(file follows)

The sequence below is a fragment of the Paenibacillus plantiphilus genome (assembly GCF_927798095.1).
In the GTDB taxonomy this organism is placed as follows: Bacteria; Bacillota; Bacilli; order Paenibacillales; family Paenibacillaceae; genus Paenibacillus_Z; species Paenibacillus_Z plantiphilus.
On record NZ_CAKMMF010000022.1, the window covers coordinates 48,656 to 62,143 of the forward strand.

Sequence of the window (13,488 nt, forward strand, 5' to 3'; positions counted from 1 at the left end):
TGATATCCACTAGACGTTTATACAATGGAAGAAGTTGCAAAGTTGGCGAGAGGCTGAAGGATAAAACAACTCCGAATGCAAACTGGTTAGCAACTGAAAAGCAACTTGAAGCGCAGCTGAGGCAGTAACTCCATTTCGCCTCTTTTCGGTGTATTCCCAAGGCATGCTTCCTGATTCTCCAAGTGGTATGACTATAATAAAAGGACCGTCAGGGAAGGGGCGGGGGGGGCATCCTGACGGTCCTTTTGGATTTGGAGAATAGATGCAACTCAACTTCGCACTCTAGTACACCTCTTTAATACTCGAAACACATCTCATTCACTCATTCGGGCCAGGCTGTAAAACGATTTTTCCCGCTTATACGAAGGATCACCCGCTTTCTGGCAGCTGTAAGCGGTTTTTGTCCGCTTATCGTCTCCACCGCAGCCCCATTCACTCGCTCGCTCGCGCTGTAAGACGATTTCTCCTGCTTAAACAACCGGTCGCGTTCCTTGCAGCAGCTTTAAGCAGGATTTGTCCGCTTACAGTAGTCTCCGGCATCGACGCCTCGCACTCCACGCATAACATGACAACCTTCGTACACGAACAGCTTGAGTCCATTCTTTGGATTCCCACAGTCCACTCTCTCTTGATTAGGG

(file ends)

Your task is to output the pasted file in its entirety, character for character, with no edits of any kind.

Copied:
The sequence below is a fragment of the Paenibacillus plantiphilus genome (assembly GCF_927798095.1).
In the GTDB taxonomy this organism is placed as follows: Bacteria; Bacillota; Bacilli; order Paenibacillales; family Paenibacillaceae; genus Paenibacillus_Z; species Paenibacillus_Z plantiphilus.
On record NZ_CAKMMF010000022.1, the window covers coordinates 48,656 to 62,143 of the forward strand.

Sequence of the window (13,488 nt, forward strand, 5' to 3'; positions counted from 1 at the left end):
TGATATCCACTAGACGTTTATACAATGGAAGAAGTTGCAAAGTTGGCGAGAGGCTGAAGGATAAAACAACTCCGAATGCAAACTGGTTAGCAACTGAAAAGCAACTTGAAGCGCAGCTGAGGCAGTAACTCCATTTCGCCTCTTTTCGGTGTATTCCCAAGGCATGCTTCCTGATTCTCCAAGTGGTATGACTATAATAAAAGGACCGTCAGGGAAGGGGCGGGGGGGGCATCCTGACGGTCCTTTTGGATTTGGAGAATAGATGCAACTCAACTTCGCACTCTAGTACACCTCTTTAATACTCGAAACACATCTCATTCACTCATTCGGGCCAGGCTGTAAAACGATTTTTCCCGCTTATACGAAGGATCACCCGCTTTCTGGCAGCTGTAAGCGGTTTTTGTCCGCTTATCGTCTCCACCGCAGCCCCATTCACTCGCTCGCTCGCGCTGTAAGACGATTTCTCCTGCTTAAACAACCGGTCGCGTTCCTTGCAGCAGCTTTAAGCAGGATTTGTCCGCTTACAGTAGTCTCCGGCATCGACGCCTCGCACTCCACGCATAACATGACAACCTTCGTACACGAACAGCTTGAGTCCATTCTTTGGATTCCCACAGTCCACTCTCTCTTGATTAGGG